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Legislative Assembly for the ACT: 1999 Week 7 Hansard (30 June) . . Page.. 1805 ..

MR STEFANIAK (continuing):

We have had the recent Canberra Times poll about Bruce Stadium and what did we see in terms of the outcome? We saw that 65 per cent of the voters like the stadium and 65 per cent of the voters wanted it built. I have already mentioned the opinions of the sporting codes which use it. People who go there are very impressed with it; it is an excellent stadium. Only recently I was talking to some people who went to Sydney to see the new Stadium Australia and they complained about it. The big difference between it and Bruce Stadium is that you can get into sections in Stadium Australia and it is very difficult to see the players on the ground as they are like ants. It is too big. The beauty about Bruce Stadium is that it is a much more compact stadium. It is a stadium where you really can get involved as a spectator. It is an excellent asset to the Territory.

Finally, as a former prosecutor in the ACT, I must say that I would be embarrassed if I were to appear in court with a case as weak as the one presented by the Opposition. In fact, I do not know whether I could, in all conscience, show my face in public if I was going to try to prosecute this Chief Minister with this little evidence. I think my peers would laugh me out of court. I would not get past the prima facie stage. In fact, I doubt very much whether the DPP would even contemplate running a case like this one, so it probably would not even get to court.

Mr Stanhope's peers, the members of this Assembly, should take the same view. There has not been any evidence provided to back up this charge and Mrs Carnell should be allowed to continue her good work for the Territory. She was voted in with a huge personal vote and a substantial majority, compared with the vote of the Labor Party, only some 16 months ago and I think that she should be given every right to continue to do the excellent job that she has done for the Territory in over four years as Chief Minister, often through some very difficult times. Remember, even Mr Quinlan has said that he was sure that the intention was not to commit an illegal act. For all these reasons, Mr Speaker, especially on the question of intent, Mr Stanhope's motion fails any reasonable test.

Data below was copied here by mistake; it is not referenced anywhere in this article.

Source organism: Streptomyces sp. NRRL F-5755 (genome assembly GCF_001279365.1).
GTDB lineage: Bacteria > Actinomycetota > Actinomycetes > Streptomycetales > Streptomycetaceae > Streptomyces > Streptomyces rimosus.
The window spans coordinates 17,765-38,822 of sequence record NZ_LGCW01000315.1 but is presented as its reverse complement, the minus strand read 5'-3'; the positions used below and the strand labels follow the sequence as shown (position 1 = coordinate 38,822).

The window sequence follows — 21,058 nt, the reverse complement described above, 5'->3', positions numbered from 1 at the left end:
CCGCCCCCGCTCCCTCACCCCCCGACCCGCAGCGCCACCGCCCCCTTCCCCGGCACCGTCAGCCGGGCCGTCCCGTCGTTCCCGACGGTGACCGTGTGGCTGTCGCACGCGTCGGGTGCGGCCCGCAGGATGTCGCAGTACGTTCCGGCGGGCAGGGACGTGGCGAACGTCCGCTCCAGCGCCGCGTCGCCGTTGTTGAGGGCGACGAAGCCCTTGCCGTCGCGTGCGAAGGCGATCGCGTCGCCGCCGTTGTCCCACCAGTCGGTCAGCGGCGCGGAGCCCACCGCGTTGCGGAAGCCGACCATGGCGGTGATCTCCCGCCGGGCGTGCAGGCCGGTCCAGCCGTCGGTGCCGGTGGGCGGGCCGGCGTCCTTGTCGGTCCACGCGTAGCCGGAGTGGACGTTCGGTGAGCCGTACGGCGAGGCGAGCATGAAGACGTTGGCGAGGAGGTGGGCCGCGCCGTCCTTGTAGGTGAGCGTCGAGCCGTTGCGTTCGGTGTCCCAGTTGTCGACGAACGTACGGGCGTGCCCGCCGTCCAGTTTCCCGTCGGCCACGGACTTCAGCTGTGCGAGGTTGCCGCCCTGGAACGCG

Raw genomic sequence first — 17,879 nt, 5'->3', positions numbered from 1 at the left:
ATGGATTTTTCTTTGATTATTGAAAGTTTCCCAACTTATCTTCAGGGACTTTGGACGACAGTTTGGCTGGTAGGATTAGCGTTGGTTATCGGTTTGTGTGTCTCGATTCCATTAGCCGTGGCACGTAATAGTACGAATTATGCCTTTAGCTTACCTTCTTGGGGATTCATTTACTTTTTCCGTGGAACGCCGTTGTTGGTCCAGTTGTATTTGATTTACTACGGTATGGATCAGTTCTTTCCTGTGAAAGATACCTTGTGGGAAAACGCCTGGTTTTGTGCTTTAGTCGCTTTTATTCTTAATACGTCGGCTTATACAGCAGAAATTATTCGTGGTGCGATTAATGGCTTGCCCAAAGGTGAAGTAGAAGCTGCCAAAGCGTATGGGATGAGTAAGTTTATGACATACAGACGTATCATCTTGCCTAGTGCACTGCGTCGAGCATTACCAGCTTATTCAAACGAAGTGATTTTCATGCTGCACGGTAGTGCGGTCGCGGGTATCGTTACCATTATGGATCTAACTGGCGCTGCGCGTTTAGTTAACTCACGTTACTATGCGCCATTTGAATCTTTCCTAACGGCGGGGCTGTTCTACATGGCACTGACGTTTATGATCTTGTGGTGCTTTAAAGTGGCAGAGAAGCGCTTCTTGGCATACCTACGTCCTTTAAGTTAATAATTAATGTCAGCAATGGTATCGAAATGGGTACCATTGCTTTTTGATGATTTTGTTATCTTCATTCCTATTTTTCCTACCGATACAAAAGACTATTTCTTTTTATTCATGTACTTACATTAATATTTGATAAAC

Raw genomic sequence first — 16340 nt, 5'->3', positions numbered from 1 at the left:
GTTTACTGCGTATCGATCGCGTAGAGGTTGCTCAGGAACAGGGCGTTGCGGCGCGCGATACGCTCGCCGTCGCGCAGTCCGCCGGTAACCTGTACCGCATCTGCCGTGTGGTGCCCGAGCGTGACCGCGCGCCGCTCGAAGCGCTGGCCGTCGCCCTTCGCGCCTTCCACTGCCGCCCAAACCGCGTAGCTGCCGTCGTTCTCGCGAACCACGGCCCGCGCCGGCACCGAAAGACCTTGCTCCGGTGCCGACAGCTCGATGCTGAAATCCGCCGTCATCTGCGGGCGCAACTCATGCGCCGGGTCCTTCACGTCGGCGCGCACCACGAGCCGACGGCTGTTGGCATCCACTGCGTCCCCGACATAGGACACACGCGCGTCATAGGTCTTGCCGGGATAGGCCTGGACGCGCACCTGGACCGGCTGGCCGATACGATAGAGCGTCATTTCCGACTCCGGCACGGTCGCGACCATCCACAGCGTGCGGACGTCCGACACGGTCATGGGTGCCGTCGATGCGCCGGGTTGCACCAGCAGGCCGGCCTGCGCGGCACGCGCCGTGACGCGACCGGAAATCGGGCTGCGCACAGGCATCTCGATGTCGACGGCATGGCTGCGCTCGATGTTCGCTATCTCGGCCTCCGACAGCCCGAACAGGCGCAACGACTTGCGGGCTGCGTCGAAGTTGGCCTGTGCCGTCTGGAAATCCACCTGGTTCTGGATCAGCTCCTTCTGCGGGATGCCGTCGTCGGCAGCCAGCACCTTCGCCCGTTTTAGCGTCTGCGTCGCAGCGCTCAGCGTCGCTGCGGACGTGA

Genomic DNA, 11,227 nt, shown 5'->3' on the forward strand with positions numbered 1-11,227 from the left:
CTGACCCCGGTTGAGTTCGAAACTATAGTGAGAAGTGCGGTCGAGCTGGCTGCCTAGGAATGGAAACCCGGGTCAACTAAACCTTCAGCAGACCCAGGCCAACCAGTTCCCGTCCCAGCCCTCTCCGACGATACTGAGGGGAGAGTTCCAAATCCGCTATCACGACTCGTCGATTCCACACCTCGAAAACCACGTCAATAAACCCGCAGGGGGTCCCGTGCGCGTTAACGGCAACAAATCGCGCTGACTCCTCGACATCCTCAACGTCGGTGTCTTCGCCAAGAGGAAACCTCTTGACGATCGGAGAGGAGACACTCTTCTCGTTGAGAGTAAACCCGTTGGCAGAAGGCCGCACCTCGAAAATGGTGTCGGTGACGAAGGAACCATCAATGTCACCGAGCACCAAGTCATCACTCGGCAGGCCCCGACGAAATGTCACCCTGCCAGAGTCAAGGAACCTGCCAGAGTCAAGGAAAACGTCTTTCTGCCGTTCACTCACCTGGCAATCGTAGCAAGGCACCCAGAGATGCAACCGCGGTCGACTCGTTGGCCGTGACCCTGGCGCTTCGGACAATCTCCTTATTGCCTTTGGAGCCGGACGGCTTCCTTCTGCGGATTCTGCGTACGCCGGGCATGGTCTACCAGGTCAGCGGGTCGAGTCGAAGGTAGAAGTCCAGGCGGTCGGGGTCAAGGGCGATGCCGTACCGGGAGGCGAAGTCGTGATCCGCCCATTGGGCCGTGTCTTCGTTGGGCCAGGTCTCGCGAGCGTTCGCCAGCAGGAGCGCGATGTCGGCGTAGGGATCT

Sitting suspended from 12.55 to 2.30 pm

MR WOOD (2.31): Mr Stanhope and Mr Quinlan have well laid out the case against the Chief Minister. My purpose is to focus on the procedure today and to put it into the context of other no-confidence motions in this Assembly, or, more precisely, the successful no-confidence motions in this Assembly. As a member here for 10 years, I have sat through two successful no-confidence motions. The first was on 5 December 1989, when Rosemary Follett was toppled, and the second was on 6 June 1991, when Mr Kaine was toppled. I have reread those debates and they are very interesting.

Contrary to what Mr Stefaniak claimed at the end of his speech, before lunch, the carriage of this motion today would not set an amazing precedent. It would not set a new standard. Indeed, in the context of those earlier successful no-confidence motions, the bar today is higher than it was on those two other occasions. Mr Moore nods. It is clear that the issue presented by Mr Stanhope today is a most serious, a most compelling argument to say to the Chief Minister, "You should not continue in that job". Other members have explained those issues.

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